Looking back at a unique year
There’s no escaping the fact that summer is now over and we are, meterologically, astronomically and weather-wise, firmly into autumn. As I’m writing this the rain is lashing down and a gusty wind is blowing, with a weekend of soggy weather in the forecast. Luckily I managed to get down to the allotment during a dry gap yesterday, so it’s a good time to write about what’s happening down there now.
Recently my visits have been more hit and miss than earlier in the growing season, and it shows. The weeds and grass have had a late growth spurt and windy weather was the final straw for some of the old canes that I had to re-use as I couldn’t get new ones. The runner beans, still flowering and producing beans, are now leaning over the path and the tomatoes have been whipped into untidy shapes as canes broke and are now tangled round each other.
Many plants are reaching the end of their growing season and showing their age. Sweetcorn, courgette and squash plants are all turning brown and decaying. The tomato plants, although all blight resistant (tolerant) varieties, couldn’t hold out forever and now have blight – happily it hasn’t yet reached the fruit.
A huge infestation of whitefly and a smaller infestation of cabbage aphid threatened to destroy all the brassicas during the warm sunny weather in September. Ironically as the plants are covered in enviromesh to keep insects off I didn’t notice the problem early enough (the netting has developed a few holes which was all these tiny opportunists needed). As soon as I realised what was happening I blasted all the plants with a jet of water from the hose and watered them well which, along with the cold nights and recent rain has reduced the problem. As long as I keep tabs on it now and squish the critters regularly, the plants should survive.
Slugs and snails have been enjoying the wet spells of weather. The runner beans might still be cropping, but the dwarf french beans were gradually reduced to skeletons. It would have been good to keep these going a bit longer, but they’d done well and I haven’t had a lot of damage generally this year, so it’s not the end of the world.
Digging up and picking
Late summer and early autumn is the busiest time for harvesting on my allotment. I started digging up some of the potatoes in September. I do this in stages one row at a time so I can reduce the time I have them in storage and be eating them as I dig them up as well. It’s ok to leave some in until late October usually, as long as the slugs don’t start getting into them.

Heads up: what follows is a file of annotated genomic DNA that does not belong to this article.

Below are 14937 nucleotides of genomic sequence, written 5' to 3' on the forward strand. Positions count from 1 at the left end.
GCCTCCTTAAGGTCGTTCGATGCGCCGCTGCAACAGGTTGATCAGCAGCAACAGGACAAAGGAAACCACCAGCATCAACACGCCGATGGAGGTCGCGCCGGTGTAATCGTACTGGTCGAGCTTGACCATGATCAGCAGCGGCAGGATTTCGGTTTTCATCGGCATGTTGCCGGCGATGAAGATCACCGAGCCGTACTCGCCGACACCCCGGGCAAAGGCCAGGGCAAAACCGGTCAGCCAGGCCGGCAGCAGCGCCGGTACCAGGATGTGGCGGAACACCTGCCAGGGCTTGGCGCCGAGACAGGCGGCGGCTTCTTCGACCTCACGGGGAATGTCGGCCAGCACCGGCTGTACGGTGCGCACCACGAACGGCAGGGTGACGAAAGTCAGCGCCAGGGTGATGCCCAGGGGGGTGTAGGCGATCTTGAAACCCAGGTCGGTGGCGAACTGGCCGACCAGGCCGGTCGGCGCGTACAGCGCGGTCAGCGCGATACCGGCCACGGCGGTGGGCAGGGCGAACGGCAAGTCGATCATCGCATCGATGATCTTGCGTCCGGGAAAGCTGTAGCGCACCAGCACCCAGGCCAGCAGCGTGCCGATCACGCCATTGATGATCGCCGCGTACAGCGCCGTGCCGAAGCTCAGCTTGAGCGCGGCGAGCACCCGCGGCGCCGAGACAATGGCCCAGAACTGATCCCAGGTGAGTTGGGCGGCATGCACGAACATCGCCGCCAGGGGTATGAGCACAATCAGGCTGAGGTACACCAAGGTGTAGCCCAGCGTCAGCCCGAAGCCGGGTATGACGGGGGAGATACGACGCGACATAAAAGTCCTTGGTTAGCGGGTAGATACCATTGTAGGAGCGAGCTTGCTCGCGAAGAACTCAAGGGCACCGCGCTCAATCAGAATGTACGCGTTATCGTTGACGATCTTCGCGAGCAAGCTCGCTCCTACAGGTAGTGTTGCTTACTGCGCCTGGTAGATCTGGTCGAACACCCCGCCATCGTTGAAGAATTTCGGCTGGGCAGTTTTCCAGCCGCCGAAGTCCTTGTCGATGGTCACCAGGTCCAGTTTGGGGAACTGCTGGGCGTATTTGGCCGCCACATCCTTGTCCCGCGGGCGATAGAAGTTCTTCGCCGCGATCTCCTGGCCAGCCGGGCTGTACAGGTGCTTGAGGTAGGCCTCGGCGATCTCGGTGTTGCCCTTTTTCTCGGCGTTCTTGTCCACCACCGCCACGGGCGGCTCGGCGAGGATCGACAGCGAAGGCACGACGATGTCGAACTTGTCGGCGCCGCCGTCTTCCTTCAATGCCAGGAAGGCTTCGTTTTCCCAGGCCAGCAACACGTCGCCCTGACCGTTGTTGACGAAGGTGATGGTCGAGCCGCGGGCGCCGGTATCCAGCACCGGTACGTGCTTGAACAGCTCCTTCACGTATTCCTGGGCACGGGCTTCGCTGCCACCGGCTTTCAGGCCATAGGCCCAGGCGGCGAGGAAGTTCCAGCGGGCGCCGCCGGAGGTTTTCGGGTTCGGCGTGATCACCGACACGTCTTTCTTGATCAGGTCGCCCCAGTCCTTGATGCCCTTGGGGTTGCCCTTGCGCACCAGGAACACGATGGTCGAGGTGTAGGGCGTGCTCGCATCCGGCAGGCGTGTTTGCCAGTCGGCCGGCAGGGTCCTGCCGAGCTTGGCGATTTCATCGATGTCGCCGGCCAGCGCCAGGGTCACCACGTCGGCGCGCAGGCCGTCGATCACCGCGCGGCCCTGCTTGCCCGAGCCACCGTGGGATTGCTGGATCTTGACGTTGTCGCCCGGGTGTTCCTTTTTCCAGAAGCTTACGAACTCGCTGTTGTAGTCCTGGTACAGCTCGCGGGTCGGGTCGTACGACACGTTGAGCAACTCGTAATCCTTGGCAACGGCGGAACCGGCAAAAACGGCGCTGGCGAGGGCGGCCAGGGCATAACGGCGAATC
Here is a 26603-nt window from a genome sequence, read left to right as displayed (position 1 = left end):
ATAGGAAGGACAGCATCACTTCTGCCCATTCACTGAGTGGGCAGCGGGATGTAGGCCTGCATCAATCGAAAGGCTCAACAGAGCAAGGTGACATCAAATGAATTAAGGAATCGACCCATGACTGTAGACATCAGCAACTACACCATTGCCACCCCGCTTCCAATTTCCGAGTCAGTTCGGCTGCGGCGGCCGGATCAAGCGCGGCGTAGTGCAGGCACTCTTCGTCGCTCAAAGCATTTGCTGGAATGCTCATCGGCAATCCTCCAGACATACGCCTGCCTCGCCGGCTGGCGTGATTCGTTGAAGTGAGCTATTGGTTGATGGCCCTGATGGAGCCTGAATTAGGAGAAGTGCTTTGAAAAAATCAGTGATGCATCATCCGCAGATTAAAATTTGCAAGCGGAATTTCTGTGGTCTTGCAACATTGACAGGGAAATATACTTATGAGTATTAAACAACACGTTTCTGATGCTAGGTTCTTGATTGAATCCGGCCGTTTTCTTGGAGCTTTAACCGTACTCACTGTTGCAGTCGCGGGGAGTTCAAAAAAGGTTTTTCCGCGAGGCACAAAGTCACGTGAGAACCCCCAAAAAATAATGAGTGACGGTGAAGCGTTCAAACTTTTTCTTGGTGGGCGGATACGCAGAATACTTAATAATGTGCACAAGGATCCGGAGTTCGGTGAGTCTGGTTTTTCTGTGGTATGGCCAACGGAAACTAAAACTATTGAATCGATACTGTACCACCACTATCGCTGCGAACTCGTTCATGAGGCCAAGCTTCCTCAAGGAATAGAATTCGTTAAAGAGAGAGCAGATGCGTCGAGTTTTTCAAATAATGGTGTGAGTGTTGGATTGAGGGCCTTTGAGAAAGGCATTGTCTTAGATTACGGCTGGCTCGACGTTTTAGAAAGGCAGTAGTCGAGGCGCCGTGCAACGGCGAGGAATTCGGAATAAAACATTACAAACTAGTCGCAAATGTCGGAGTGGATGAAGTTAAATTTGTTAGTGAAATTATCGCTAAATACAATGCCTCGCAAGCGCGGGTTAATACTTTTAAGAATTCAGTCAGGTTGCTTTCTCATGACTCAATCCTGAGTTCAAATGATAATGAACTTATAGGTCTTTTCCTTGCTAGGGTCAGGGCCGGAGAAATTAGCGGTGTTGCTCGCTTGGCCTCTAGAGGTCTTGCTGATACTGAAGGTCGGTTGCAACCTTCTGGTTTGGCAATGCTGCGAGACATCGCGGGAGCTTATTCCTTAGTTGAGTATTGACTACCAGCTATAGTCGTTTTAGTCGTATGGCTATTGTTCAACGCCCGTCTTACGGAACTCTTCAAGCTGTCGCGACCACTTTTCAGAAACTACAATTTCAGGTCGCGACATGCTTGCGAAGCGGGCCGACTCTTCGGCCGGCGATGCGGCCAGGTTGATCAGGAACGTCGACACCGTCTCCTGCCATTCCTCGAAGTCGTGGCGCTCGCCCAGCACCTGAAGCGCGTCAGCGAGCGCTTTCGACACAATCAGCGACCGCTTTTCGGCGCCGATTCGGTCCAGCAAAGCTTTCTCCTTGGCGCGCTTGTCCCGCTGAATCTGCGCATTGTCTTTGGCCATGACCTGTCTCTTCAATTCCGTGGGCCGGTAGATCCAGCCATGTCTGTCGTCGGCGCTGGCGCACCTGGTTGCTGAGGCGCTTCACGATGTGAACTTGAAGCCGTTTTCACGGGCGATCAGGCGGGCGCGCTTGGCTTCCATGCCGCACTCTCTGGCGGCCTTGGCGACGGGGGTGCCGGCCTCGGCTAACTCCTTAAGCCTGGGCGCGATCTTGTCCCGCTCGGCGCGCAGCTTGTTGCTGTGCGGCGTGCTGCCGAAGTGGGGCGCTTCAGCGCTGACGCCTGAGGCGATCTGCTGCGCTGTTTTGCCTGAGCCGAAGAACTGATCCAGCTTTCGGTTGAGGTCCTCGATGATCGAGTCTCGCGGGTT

If you want to store them it’s best to dig them up on a warm, dry day. Leave some soil on them and lay them out so the skins dry thoroughly. This helps to stop them rotting or shrivelling too quickly in storage. I keep mine in canvas potato bags in the shed and I’ve found that Sarpo Kifli (on the left) will keep till at least Christmas, and Arran Victory has kept well until March.
Other crops need to be eaten straight away or frozen.
Sweetcorn ‘Moonshine’ is a new variety and I was really pleased with it. These were the plants I feared were about to die when I planted them, but they grew and produced these big cobs that were almost all perfectly pollinated. I think the windy weather might have helped. They also tasted delicious. The cobs in the photo were from the second picking which I did a couple of weeks after the first so they lasted well on the plant, too.
The tomatoes are ‘Cocktail Crush’ and ‘Oh Happy Day’ both tasty and both, as I say, still ripening although the plants do now have blight.
The beetroot and turnips are from a late sowing in early June which has germinated and grown really well. I’ve read you can store beetroot but I find they shrivel quite fast so I put them in pot roasts, casseroles, salads and sandwiches. I’ve also made two curries and a beetroot and spinach daal this year, all delicious, although there seemed to be almost too much beetroot in the curries – and I love beetroot.